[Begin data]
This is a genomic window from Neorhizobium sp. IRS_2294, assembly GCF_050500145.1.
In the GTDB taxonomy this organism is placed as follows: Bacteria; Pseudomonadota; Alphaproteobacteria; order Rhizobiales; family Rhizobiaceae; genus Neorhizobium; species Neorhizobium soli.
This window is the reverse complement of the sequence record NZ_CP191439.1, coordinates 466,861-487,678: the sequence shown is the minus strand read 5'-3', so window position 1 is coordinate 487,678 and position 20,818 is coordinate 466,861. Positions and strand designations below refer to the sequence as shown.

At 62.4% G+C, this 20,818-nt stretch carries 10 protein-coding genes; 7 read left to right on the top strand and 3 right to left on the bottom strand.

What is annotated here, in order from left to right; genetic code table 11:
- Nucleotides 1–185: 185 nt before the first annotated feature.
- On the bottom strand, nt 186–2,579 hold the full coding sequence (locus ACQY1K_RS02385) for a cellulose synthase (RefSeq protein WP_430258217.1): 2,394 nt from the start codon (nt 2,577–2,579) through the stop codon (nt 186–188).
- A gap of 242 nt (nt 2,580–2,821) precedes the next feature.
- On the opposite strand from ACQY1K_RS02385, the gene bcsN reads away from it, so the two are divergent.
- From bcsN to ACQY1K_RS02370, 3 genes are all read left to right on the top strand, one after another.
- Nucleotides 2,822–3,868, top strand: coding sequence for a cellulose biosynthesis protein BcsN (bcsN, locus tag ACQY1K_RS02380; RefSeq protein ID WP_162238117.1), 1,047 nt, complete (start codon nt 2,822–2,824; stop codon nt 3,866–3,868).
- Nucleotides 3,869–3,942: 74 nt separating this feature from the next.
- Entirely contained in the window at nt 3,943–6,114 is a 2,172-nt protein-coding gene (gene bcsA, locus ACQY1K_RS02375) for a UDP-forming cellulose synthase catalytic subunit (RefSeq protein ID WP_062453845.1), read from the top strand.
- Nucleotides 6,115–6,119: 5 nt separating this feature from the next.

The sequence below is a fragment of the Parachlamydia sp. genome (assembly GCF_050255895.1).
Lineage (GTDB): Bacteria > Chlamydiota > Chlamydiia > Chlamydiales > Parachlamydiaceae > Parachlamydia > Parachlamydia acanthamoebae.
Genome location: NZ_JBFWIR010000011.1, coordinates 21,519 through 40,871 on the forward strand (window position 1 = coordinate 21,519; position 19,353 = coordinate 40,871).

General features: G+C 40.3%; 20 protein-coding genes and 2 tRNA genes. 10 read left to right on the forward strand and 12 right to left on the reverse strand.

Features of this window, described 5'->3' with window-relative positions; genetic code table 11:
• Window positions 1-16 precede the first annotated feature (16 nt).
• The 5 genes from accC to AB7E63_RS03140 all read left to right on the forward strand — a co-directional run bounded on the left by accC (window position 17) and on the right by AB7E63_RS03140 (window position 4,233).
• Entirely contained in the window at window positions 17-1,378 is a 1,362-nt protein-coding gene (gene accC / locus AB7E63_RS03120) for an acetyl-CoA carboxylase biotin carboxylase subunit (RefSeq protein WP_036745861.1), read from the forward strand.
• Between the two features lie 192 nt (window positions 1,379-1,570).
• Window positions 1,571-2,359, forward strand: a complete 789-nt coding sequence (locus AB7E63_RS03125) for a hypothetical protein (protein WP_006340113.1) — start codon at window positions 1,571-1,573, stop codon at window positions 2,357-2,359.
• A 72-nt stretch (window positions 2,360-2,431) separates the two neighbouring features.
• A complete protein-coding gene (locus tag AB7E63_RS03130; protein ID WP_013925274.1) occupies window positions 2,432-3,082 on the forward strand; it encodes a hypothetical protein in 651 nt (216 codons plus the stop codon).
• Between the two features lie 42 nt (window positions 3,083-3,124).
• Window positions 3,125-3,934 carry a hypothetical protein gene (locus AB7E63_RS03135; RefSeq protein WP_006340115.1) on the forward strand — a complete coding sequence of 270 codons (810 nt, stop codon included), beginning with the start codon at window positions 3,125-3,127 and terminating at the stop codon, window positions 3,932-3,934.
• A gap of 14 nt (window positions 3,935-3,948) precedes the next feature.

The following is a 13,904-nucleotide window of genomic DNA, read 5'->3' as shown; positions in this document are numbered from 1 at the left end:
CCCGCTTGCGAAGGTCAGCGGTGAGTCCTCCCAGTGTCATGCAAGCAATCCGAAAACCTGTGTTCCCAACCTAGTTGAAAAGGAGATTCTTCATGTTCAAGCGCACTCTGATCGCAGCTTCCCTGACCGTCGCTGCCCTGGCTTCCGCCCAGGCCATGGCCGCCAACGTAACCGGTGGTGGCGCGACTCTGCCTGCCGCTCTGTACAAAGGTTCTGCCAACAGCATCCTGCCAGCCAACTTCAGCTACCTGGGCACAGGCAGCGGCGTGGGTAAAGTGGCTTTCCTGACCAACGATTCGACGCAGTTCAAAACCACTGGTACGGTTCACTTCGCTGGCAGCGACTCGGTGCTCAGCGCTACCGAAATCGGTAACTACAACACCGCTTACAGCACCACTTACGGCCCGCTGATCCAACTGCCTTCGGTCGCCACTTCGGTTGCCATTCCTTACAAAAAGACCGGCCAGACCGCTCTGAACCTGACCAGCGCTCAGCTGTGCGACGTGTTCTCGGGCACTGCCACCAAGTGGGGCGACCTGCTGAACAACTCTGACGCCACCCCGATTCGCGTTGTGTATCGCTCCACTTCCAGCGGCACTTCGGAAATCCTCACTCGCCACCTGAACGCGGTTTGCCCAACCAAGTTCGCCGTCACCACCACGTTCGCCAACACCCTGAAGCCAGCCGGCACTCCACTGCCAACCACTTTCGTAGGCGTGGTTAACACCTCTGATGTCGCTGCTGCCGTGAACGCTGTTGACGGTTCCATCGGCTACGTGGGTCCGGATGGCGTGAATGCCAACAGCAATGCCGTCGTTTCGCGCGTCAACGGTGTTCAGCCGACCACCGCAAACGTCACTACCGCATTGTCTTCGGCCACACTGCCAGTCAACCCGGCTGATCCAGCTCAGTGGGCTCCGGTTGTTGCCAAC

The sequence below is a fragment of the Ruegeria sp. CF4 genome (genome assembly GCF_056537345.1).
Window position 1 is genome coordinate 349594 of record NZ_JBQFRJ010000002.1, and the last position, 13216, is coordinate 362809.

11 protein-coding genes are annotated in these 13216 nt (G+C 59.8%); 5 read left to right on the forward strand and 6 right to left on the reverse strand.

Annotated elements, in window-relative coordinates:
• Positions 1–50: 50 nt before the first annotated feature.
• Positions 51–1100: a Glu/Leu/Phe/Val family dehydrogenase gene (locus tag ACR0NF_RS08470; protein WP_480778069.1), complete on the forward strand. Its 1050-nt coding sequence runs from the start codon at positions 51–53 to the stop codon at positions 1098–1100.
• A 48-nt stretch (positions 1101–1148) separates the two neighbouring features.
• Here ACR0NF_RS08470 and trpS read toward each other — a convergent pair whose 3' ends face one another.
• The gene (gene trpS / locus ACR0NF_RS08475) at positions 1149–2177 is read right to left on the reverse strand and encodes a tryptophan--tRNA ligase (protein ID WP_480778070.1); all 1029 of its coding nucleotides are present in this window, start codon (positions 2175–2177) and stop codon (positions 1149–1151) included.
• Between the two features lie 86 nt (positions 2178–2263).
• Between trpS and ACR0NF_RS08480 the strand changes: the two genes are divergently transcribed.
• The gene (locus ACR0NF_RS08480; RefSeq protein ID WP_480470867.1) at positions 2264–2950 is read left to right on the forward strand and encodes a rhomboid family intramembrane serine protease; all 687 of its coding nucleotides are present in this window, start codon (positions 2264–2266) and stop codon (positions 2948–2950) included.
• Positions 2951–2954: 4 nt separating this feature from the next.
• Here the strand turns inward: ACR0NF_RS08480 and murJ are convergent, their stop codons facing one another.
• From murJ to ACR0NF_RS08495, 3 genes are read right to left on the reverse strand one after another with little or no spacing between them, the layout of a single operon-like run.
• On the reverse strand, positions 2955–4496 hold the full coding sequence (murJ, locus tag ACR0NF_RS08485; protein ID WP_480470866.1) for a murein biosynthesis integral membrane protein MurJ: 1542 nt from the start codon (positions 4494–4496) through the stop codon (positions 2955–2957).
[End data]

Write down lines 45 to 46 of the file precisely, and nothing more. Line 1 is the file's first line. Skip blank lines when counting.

• Here the strand turns inward: ACR0NF_RS08480 and murJ are convergent, their stop codons facing one another.
• From murJ to ACR0NF_RS08495, 3 genes are read right to left on the reverse strand one after another with little or no spacing between them, the layout of a single operon-like run.